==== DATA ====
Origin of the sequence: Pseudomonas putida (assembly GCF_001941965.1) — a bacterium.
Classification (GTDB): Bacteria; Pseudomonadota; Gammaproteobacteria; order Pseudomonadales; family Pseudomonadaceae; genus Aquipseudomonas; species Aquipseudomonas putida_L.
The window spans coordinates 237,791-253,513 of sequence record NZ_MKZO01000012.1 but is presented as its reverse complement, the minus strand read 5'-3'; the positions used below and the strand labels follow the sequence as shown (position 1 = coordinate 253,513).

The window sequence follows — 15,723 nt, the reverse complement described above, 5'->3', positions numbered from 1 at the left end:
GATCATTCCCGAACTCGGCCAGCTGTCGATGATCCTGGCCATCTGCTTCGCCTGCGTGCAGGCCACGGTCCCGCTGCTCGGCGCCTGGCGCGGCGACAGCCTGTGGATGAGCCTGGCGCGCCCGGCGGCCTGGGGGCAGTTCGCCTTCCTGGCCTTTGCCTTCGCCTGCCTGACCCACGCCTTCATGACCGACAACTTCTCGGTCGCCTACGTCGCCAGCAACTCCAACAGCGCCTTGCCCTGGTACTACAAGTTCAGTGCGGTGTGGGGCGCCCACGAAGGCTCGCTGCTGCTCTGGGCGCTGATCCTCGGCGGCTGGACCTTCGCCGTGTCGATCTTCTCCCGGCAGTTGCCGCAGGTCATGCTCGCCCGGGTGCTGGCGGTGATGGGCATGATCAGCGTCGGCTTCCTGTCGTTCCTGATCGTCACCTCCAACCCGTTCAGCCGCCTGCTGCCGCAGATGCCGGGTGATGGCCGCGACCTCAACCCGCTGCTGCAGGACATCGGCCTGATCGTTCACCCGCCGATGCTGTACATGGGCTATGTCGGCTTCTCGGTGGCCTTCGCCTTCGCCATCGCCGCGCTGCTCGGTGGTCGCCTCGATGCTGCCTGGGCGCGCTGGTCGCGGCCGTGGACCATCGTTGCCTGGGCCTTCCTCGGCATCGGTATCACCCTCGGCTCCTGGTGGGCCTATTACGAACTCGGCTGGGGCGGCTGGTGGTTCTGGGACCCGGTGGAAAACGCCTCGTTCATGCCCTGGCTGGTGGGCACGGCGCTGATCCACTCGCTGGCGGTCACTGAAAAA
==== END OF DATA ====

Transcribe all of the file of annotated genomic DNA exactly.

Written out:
Origin of the sequence: Pseudomonas putida (assembly GCF_001941965.1) — a bacterium.
Classification (GTDB): Bacteria; Pseudomonadota; Gammaproteobacteria; order Pseudomonadales; family Pseudomonadaceae; genus Aquipseudomonas; species Aquipseudomonas putida_L.
The window spans coordinates 237,791-253,513 of sequence record NZ_MKZO01000012.1 but is presented as its reverse complement, the minus strand read 5'-3'; the positions used below and the strand labels follow the sequence as shown (position 1 = coordinate 253,513).

The window sequence follows — 15,723 nt, the reverse complement described above, 5'->3', positions numbered from 1 at the left end:
GATCATTCCCGAACTCGGCCAGCTGTCGATGATCCTGGCCATCTGCTTCGCCTGCGTGCAGGCCACGGTCCCGCTGCTCGGCGCCTGGCGCGGCGACAGCCTGTGGATGAGCCTGGCGCGCCCGGCGGCCTGGGGGCAGTTCGCCTTCCTGGCCTTTGCCTTCGCCTGCCTGACCCACGCCTTCATGACCGACAACTTCTCGGTCGCCTACGTCGCCAGCAACTCCAACAGCGCCTTGCCCTGGTACTACAAGTTCAGTGCGGTGTGGGGCGCCCACGAAGGCTCGCTGCTGCTCTGGGCGCTGATCCTCGGCGGCTGGACCTTCGCCGTGTCGATCTTCTCCCGGCAGTTGCCGCAGGTCATGCTCGCCCGGGTGCTGGCGGTGATGGGCATGATCAGCGTCGGCTTCCTGTCGTTCCTGATCGTCACCTCCAACCCGTTCAGCCGCCTGCTGCCGCAGATGCCGGGTGATGGCCGCGACCTCAACCCGCTGCTGCAGGACATCGGCCTGATCGTTCACCCGCCGATGCTGTACATGGGCTATGTCGGCTTCTCGGTGGCCTTCGCCTTCGCCATCGCCGCGCTGCTCGGTGGTCGCCTCGATGCTGCCTGGGCGCGCTGGTCGCGGCCGTGGACCATCGTTGCCTGGGCCTTCCTCGGCATCGGTATCACCCTCGGCTCCTGGTGGGCCTATTACGAACTCGGCTGGGGCGGCTGGTGGTTCTGGGACCCGGTGGAAAACGCCTCGTTCATGCCCTGGCTGGTGGGCACGGCGCTGATCCACTCGCTGGCGGTCACTGAAAAA